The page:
Enhanced AML supervisory powers given to CIMA under money laundering legislation

Under recent changes to the Cayman Islands Anti-Money Laundering Regulations (AML Regulations), the powers of the Cayman Islands Monetary Authority (CIMA), as the supervisory authority for anti-money laundering in the Cayman Islands, have been enhanced to allow CIMA to obtain information in relation to any relevant financial business from a broader category of persons than was previously the case.

Additionally, CIMA, any competent authority or government body were given the statutory authority to share or provide information among themselves for the purpose of assessing money laundering or terrorist financing risks, or discharging any function under the Proceeds of Crime Law (the PCL).

Both of these changes demonstrate the Cayman Islands government’s commitment to having an anti-money laundering regime that continuously seeks to employ best practice and ensure effective supervision of the financial services industry in the Cayman Islands.

How were CIMA’s powers enhanced?

CIMA now has the statutory power to request information from the person or entity carrying out relevant financial business, a person connected to the relevant financial business, or a person reasonably believed to have relevant information.  CIMA has also been given the powers to compel any such person to answer its questions, provide documents, statements or any other information requested by it.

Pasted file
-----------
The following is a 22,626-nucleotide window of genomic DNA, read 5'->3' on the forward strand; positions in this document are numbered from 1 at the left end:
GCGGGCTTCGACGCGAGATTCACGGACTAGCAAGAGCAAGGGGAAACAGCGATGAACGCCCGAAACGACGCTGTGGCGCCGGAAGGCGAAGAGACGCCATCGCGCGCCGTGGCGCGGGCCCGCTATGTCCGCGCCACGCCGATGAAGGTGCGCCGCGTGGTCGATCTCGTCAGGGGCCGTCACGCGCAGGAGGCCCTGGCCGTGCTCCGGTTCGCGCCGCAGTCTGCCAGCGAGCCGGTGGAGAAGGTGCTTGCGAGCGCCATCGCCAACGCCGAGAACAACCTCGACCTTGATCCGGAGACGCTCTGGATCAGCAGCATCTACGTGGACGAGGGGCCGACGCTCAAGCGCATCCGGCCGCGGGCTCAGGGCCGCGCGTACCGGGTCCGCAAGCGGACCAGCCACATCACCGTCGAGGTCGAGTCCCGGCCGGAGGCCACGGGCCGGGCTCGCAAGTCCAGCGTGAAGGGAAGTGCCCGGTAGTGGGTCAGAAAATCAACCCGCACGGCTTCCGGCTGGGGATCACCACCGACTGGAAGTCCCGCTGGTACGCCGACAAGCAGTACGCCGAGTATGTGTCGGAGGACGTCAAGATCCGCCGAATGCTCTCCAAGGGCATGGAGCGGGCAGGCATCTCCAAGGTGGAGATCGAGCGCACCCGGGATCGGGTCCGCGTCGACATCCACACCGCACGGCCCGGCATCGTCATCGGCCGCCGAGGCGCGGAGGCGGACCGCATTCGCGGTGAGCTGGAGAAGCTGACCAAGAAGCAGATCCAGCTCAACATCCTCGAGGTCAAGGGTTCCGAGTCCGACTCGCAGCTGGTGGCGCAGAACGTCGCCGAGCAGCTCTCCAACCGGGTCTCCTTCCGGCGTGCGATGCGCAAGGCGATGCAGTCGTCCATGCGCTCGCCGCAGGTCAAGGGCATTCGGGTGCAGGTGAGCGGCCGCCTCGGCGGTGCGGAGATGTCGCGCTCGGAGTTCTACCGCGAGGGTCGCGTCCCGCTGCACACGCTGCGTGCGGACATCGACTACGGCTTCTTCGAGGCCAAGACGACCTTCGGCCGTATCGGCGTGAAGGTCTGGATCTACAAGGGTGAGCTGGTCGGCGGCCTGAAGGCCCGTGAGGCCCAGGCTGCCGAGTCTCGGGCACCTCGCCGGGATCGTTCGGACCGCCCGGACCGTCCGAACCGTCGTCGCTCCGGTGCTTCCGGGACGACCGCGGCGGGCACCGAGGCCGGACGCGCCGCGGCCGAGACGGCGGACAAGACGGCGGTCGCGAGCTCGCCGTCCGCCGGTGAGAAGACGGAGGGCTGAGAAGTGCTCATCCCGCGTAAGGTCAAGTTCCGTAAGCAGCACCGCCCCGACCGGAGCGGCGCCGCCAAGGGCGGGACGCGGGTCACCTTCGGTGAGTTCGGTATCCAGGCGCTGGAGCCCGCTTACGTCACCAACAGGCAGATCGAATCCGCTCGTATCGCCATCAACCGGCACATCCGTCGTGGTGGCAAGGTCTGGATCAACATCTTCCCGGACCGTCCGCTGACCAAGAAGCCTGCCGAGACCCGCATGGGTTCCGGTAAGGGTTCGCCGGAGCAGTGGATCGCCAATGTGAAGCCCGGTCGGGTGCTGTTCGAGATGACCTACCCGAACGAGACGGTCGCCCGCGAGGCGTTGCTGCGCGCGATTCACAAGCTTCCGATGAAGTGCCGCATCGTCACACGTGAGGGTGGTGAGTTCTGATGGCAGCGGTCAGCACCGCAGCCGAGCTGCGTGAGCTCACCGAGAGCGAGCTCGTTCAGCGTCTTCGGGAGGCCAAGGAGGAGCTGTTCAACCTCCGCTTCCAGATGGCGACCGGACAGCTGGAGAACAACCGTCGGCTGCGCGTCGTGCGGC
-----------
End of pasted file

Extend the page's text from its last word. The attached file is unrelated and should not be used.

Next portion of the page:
What if the person fails to comply with a demand notice?

A person who fails to comply with such a notice from CIMA is liable on summary conviction, to a fine of up to CI$500,000 (approximately US$610,000) or on conviction on indictment, to a fine and to imprisonment for two years.

When can CIMA, any competent authority or government body share information?

CIMA, any competent authority or government body can share or provide information of their own volition or upon request by another Cayman Islands supervisory authority, competent authority or government body.

The information must be shared or provided for the purpose of assessing money laundering or terrorist financing risks or discharging any function under the PCL.

Is there any obligation for CIMA to notify of the sharing of information?

There is no obligation under the AML Regulations for CIMA to notify the provider of information or the relevant financial business that it is sharing information.

Are there any restrictions with respect to shared information?

The recipient of any shared information must only use the information for the purpose for which it was shared, only retain it for as long as necessary, and cannot disclose the information for any other purpose other than that for which it was shared without the consent of the provider.

Harneys’ Regulatory team is well versed in all aspects of Cayman’s AML requirements, so please contact your usual Harneys contact if you would like advice on compliance with the AML regime in Cayman. If you have any other questions, visit harneys.com/Cayman.